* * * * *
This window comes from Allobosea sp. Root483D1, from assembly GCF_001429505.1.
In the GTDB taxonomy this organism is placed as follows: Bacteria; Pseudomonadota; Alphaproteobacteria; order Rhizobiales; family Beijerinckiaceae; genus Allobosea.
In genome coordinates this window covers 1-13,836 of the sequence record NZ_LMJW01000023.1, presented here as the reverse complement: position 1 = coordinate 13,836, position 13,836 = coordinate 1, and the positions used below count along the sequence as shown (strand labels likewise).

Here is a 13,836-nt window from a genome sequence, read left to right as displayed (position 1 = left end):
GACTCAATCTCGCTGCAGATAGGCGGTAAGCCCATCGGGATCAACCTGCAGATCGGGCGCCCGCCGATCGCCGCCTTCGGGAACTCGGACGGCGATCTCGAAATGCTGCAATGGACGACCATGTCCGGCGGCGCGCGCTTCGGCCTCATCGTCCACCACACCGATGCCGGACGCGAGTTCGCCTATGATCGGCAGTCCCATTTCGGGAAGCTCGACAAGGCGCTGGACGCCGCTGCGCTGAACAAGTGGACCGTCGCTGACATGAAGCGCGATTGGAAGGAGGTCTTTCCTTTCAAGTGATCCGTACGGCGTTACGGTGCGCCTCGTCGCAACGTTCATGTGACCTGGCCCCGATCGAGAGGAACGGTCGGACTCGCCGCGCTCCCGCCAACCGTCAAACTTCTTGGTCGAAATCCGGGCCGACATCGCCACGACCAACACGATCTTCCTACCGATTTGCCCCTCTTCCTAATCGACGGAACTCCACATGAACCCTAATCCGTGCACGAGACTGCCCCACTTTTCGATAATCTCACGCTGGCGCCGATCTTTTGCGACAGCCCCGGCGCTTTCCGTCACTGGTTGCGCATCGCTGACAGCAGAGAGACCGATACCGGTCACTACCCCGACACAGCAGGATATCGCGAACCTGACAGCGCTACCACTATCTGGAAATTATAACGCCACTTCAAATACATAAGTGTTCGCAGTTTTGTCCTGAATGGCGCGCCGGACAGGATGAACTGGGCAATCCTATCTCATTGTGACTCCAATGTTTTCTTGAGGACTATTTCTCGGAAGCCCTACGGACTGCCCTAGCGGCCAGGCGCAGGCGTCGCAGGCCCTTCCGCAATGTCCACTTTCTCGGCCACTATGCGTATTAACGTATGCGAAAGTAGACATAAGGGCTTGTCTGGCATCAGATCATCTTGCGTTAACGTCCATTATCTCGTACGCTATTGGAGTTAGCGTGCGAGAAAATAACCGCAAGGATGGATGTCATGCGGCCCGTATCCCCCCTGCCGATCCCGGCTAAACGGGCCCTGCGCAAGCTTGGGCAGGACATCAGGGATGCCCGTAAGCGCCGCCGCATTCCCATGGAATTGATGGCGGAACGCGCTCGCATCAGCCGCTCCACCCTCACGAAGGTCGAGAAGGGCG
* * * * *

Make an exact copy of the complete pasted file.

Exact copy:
This window comes from Allobosea sp. Root483D1, from assembly GCF_001429505.1.
In the GTDB taxonomy this organism is placed as follows: Bacteria; Pseudomonadota; Alphaproteobacteria; order Rhizobiales; family Beijerinckiaceae; genus Allobosea.
In genome coordinates this window covers 1-13,836 of the sequence record NZ_LMJW01000023.1, presented here as the reverse complement: position 1 = coordinate 13,836, position 13,836 = coordinate 1, and the positions used below count along the sequence as shown (strand labels likewise).

Here is a 13,836-nt window from a genome sequence, read left to right as displayed (position 1 = left end):
GACTCAATCTCGCTGCAGATAGGCGGTAAGCCCATCGGGATCAACCTGCAGATCGGGCGCCCGCCGATCGCCGCCTTCGGGAACTCGGACGGCGATCTCGAAATGCTGCAATGGACGACCATGTCCGGCGGCGCGCGCTTCGGCCTCATCGTCCACCACACCGATGCCGGACGCGAGTTCGCCTATGATCGGCAGTCCCATTTCGGGAAGCTCGACAAGGCGCTGGACGCCGCTGCGCTGAACAAGTGGACCGTCGCTGACATGAAGCGCGATTGGAAGGAGGTCTTTCCTTTCAAGTGATCCGTACGGCGTTACGGTGCGCCTCGTCGCAACGTTCATGTGACCTGGCCCCGATCGAGAGGAACGGTCGGACTCGCCGCGCTCCCGCCAACCGTCAAACTTCTTGGTCGAAATCCGGGCCGACATCGCCACGACCAACACGATCTTCCTACCGATTTGCCCCTCTTCCTAATCGACGGAACTCCACATGAACCCTAATCCGTGCACGAGACTGCCCCACTTTTCGATAATCTCACGCTGGCGCCGATCTTTTGCGACAGCCCCGGCGCTTTCCGTCACTGGTTGCGCATCGCTGACAGCAGAGAGACCGATACCGGTCACTACCCCGACACAGCAGGATATCGCGAACCTGACAGCGCTACCACTATCTGGAAATTATAACGCCACTTCAAATACATAAGTGTTCGCAGTTTTGTCCTGAATGGCGCGCCGGACAGGATGAACTGGGCAATCCTATCTCATTGTGACTCCAATGTTTTCTTGAGGACTATTTCTCGGAAGCCCTACGGACTGCCCTAGCGGCCAGGCGCAGGCGTCGCAGGCCCTTCCGCAATGTCCACTTTCTCGGCCACTATGCGTATTAACGTATGCGAAAGTAGACATAAGGGCTTGTCTGGCATCAGATCATCTTGCGTTAACGTCCATTATCTCGTACGCTATTGGAGTTAGCGTGCGAGAAAATAACCGCAAGGATGGATGTCATGCGGCCCGTATCCCCCCTGCCGATCCCGGCTAAACGGGCCCTGCGCAAGCTTGGGCAGGACATCAGGGATGCCCGTAAGCGCCGCCGCATTCCCATGGAATTGATGGCGGAACGCGCTCGCATCAGCCGCTCCACCCTCACGAAGGTCGAGAAGGGCG